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Resilience of the Eastern African electricity sector to climate driven changes in hydropower generation

This study finds that the most resilient energy plan for the Eastern African Power Pool is one that assumes a slightly wetter climate than historical trends.

Brian Joyce, Annette Huber-Lee / Published on 17 January 2019

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Sridharan, V., Broad, O., Shivakumar, A., Howells, M., Boehlert, B., Groves, D.G., Rogner, H., Taliotis, C., Neumann, J., Strzepek, K.M., Lempert, R., Joyce, B., Huber-Lee, A. and Cervigni, R. (2019). Resilience of the Eastern African electricity sector to climate driven changes in hydropower generation. Nature Communications 10, 302.

Notwithstanding current heavy dependence on gas-fired electricity generation in the Eastern African Power Pool (EAPP), hydropower is expected to play an essential role in improving electricity access in the region. Expansion planning of electricity infrastructure is critical to support investment and maintaining balanced consumer electricity prices. Variations in water availability due to a changing climate could leave hydro infrastructure stranded or result in underutilization of available resources.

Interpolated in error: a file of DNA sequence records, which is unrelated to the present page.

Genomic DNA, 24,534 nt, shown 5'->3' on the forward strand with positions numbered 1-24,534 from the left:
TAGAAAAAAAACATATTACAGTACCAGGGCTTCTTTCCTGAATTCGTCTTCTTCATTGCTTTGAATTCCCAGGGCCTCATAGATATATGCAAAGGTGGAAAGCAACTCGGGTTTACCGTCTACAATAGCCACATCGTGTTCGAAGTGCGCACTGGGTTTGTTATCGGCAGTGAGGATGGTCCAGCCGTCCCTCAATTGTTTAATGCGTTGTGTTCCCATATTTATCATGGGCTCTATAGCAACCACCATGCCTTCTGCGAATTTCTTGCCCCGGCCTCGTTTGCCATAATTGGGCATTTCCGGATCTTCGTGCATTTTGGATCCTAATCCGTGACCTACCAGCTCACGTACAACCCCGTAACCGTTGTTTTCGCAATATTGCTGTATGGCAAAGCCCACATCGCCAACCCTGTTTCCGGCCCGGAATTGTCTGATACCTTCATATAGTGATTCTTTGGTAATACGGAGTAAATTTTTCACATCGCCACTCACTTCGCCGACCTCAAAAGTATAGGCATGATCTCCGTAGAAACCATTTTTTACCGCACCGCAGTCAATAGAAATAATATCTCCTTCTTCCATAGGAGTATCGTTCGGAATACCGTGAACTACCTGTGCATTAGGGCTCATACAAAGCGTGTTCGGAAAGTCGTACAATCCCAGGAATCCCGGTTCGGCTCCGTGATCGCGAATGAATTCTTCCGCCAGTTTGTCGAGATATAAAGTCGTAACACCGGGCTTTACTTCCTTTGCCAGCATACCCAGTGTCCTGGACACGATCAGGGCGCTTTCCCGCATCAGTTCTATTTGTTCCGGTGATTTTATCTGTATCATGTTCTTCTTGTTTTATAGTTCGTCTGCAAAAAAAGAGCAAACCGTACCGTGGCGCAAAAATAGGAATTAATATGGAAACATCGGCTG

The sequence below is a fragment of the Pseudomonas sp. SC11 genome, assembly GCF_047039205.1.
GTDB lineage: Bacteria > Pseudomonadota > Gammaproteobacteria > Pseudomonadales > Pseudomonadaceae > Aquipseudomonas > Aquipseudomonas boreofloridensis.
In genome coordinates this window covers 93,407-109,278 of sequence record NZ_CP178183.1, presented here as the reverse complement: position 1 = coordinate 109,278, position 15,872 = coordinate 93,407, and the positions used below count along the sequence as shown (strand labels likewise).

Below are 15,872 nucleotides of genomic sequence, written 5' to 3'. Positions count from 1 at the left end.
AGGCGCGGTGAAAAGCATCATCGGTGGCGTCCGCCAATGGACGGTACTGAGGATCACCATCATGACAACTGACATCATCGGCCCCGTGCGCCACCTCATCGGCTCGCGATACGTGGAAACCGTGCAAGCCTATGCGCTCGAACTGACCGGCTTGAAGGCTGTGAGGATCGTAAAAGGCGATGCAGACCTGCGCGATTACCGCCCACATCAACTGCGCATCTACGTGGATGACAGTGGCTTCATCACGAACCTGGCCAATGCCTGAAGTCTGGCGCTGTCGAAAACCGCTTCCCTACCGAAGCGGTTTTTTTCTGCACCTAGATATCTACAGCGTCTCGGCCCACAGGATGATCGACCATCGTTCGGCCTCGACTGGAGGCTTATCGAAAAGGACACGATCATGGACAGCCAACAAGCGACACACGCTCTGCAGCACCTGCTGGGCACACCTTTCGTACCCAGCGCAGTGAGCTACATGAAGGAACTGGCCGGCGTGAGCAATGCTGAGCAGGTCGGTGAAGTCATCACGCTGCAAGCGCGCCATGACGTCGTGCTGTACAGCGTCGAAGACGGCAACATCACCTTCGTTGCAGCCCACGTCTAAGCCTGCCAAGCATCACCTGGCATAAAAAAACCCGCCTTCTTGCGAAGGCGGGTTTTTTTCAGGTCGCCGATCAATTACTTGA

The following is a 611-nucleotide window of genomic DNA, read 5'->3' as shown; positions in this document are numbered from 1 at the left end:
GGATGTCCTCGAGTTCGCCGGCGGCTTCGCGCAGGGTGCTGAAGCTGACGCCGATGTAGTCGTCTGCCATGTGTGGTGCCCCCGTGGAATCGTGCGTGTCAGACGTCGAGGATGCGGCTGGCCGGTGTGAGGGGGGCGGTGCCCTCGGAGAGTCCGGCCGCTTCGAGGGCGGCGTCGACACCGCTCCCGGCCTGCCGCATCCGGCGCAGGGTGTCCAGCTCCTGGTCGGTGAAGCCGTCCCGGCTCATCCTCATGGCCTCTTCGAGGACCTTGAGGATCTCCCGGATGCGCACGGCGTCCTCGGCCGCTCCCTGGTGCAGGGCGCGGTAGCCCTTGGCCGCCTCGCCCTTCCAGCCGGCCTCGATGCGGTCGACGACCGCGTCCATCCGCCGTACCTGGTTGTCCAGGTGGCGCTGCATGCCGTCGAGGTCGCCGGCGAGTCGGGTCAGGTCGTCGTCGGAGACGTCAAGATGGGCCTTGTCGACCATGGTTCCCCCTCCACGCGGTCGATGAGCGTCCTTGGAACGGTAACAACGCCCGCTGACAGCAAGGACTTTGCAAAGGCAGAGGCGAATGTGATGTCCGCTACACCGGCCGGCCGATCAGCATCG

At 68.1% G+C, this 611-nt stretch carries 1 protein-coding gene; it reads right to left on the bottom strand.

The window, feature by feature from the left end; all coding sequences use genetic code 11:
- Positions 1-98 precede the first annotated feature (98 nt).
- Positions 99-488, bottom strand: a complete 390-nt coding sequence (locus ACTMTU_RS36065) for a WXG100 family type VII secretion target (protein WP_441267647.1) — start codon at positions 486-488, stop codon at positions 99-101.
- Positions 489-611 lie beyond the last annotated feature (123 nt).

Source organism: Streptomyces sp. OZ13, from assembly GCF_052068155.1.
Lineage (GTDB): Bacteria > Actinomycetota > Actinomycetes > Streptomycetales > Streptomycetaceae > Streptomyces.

This study develops a framework consisting of long-term models for electricity supply and water systems management, to assess the vulnerability of potential expansion plans to the effects of climate change. The authors find that the most resilient EAPP rollout strategy corresponds to a plan optimised for a slightly wetter climate compared to historical trends.

This study demonstrates that failing to climate-proof infrastructure investments can result in significant electricity price fluctuations in selected countries (Uganda & Tanzania) while others, such as Egypt, are less vulnerable.

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SEI authors

Profile picture of Brian Joyce
Brian Joyce

Senior Scientist


Profile picture of Annette Huber-Lee
Annette Huber-Lee

Senior Scientist


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